J&J announced that in the 43,783 patient, Phase III, ENSEMBLE trial (NCT04505722), a single immunization with their COVID-19 vaccine resulted in 66% efficacy based on 468 cases of moderate to severe COVID-19 that developed in the study population. There were regional variations with efficacy measured as 72% in the United States (44% of the study population), 66% in Latin America (41% of the population) and 57% in South Africa (15% of the population). The vaccine was 85% effective in preventing severe disease. 34% of the study population was over the age of 60. The study population also included 19% who identified as Black or African American, 45% Hispanic or Latino, 9% Native American and 3% Asian. 41% of the population had a risk factor to develop severe COVID-19. J&J stated the vaccine was well tolerated but did not provide details of adverse events.
Novavax announced that in a 15,000 patient, Phase III trial (NCT04583995), two doses of NVX-CoV2373 given 21-days apart resulted in 89.3% efficacy based on 62 cases of moderate to severe COVID-19 that developed in the United Kingdom study population. Efficacy was 95.6% against the original COVID-19 strain and 85.6% against the UK variant strain.
Novavax announced that in a 4,400 patient, Phase IIb (NCT04533399) two doses of NVX-CoV2373 given 21-days apart resulted in 60% efficacy based on 44 cases of moderate to severe COVID-19 that developed in the South African study population. Efficacy was decreased due to the South Africa variant strain. In an analysis of 27 of the COVID-19 cases, the mutated virus was present in 92.6% of cases.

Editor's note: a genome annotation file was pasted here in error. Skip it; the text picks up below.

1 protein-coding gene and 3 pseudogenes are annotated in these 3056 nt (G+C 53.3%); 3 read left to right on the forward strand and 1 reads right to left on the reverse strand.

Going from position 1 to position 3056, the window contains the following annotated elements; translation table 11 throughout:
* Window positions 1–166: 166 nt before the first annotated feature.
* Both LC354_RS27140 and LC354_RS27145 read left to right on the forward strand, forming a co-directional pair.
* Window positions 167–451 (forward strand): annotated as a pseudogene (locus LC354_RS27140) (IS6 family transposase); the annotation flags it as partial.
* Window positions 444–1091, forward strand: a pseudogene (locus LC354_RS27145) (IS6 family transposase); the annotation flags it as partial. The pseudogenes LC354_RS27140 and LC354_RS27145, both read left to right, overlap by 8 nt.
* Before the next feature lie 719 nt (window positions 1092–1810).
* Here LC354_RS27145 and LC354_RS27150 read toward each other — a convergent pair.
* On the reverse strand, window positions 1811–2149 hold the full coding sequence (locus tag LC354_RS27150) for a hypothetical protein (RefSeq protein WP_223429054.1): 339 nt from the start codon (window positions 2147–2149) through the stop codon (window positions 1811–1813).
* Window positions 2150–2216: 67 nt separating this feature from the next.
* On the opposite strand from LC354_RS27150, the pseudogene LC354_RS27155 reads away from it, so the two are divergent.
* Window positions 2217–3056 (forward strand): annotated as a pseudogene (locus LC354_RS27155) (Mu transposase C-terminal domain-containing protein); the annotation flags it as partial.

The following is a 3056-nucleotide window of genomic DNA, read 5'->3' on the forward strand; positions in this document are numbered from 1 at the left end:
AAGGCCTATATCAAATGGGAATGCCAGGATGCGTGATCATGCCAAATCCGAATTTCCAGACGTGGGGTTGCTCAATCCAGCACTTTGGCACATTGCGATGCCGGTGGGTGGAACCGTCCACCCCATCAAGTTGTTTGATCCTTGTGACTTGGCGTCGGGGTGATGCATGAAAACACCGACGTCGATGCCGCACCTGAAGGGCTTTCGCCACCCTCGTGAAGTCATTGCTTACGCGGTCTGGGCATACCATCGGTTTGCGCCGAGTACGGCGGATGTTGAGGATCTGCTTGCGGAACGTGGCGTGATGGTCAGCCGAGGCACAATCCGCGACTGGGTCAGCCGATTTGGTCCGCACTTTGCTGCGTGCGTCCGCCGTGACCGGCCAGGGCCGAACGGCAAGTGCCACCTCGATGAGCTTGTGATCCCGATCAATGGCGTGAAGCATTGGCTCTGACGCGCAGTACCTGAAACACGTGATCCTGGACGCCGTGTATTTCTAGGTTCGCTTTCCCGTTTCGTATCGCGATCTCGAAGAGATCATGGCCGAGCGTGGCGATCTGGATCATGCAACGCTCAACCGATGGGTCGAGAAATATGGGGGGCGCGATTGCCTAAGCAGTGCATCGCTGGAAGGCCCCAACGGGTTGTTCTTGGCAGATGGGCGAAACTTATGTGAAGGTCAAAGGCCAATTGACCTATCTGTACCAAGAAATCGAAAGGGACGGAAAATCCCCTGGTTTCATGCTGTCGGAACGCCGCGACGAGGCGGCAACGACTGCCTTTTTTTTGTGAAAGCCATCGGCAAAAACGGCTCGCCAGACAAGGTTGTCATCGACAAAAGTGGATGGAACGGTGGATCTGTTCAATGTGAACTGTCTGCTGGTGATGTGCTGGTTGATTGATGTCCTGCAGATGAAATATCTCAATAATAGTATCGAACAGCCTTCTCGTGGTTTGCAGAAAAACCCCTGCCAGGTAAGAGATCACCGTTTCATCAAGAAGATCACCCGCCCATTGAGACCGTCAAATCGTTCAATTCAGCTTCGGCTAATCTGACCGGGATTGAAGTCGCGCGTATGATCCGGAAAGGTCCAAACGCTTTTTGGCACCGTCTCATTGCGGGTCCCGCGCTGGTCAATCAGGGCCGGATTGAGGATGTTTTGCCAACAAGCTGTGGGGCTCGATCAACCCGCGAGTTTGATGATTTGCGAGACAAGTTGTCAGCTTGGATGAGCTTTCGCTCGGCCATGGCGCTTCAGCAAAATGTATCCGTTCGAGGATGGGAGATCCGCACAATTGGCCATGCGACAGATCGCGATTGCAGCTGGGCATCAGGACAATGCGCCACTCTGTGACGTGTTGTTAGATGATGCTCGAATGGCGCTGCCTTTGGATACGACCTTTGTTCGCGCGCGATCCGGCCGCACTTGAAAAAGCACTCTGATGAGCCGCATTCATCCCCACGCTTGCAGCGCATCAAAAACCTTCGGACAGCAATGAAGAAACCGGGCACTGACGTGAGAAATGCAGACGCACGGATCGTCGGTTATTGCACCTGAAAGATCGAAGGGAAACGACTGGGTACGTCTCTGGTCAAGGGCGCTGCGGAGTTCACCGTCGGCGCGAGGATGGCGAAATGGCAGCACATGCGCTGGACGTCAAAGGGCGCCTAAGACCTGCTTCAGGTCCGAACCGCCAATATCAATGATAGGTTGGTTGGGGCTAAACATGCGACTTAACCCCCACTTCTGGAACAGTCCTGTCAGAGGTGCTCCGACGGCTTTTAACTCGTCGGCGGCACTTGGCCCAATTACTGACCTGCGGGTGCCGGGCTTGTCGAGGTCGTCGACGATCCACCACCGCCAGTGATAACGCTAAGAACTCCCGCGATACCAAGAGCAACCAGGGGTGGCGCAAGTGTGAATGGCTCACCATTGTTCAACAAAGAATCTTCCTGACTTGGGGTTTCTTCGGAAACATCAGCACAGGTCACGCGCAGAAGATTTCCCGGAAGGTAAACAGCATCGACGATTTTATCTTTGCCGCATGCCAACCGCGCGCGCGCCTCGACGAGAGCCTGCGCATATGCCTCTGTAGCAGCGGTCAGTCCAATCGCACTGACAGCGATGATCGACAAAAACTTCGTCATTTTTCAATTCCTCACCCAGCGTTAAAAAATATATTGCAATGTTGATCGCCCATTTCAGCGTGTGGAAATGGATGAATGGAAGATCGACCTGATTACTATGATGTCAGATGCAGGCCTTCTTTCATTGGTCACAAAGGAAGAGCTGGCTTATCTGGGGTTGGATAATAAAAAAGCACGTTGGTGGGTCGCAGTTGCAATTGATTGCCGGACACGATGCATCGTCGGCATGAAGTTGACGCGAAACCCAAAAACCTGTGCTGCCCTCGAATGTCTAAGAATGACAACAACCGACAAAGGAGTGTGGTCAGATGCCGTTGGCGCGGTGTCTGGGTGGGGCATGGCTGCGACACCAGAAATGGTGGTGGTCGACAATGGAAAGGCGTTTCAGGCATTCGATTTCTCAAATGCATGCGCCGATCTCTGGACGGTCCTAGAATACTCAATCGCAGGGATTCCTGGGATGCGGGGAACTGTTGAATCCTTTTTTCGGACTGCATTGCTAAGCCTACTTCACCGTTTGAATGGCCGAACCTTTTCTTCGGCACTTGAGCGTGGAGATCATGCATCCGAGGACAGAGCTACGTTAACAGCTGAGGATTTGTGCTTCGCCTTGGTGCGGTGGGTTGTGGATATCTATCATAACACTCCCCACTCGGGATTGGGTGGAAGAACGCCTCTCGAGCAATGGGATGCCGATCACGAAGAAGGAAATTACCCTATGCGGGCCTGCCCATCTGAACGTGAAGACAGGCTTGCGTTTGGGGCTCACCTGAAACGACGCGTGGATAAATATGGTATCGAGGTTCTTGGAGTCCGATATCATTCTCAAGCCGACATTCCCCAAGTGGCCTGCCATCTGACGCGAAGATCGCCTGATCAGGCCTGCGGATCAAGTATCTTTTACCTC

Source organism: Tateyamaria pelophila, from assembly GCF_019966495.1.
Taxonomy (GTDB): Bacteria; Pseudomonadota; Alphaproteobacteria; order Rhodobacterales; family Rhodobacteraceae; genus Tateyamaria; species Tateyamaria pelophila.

NIH announced the initiation of a 30,000 patient, Phase III, PREVENT-19 trial (NCT04611802) to evaluate the safety and efficacy of NVX-CoV2373, a COVID-19 vaccine from Novavax. Two vaccinations will be given 21-days apart. In late January 2021, Novovax announced they had enrolled over 16,000 patients in a 30,000 patient PREVENT-19 trial in the U.S. and Mexico.
Novovax initiated development of a vaccine to combat COVID-19 variants in January 2021 and plans to use the candidate in a bivalent vaccine or booster vaccine.
Lilly announced that in the 29-day, 1,035 patent, Phase III portion of the BLAZE-1 trial (NCT04427501), 2.1% of patients treated with bamlanivimab 2800 mg plus etesevimab 2800 mg experienced the primary endpoint of COVID-19 related hospitalizations or death compared to 7% that received placebo in patients with mild to moderate COVID-19 who were at high risk for progressing to severe COVID-19 and/or hospitalization. No deaths occurred in the combination treatment group compared to ten deaths in the placebo group.
Lilly is comparing bamlanivimab alone, and bamlanivimab and etesevimab together, at various doses, versus placebo in the reduction of viral load in the 7-day, 1,000 patient, Phase II BLAZE-4 trial (NCT04634409). Initial data suggests that lower doses of bamlanivimab and etesevimab may be effective. BLAZE-4 will also evaluate the combination of Lilly’s bamlanivimab in combination with Vir’s and GSK’s VIR-7831.
Regeneron announced preliminary results from 409 patients enrolled in an NIAID sponsored, 2,000 patient, Phase III trial (NCT04452318), where treatment with casirivimab and imdevimab prevented symptomatic infection in all 186 patients compared to 8 symptomatic infections in 223 patients who received placebo in COVID-19 negative patients exposed to a COVID-19 patient in the same household. A combination of symptomatic and asymptomatic infection developed in 10/186 that received casirivimab and imdevimab compared to 23/223 that received placebo.
An unpublished and unedited invitro study that tested the ability of antibodies to neutralize pseudoviruses with new variant mutations of COVID-19 found that while there was some decrease in activity with convalescent plasma from recovered patients and vaccinated patients, the antibodies still were able to neutralize the pseudoviruses. The pseudoviruses were resistant to the activity of single monoclonal antibodies, but when two antibodies with different sites of action were combined, neutalization activity was maintained.
An unpublished and unedited invitro study that tested the antiviral effects of plitidepsin, ralimetinib and remdesivir on early SARS-CoV-2 and the B.1.1.7 variant found similar activity with both viral strains.
The CDC released some updates on COVID-19 vaccines.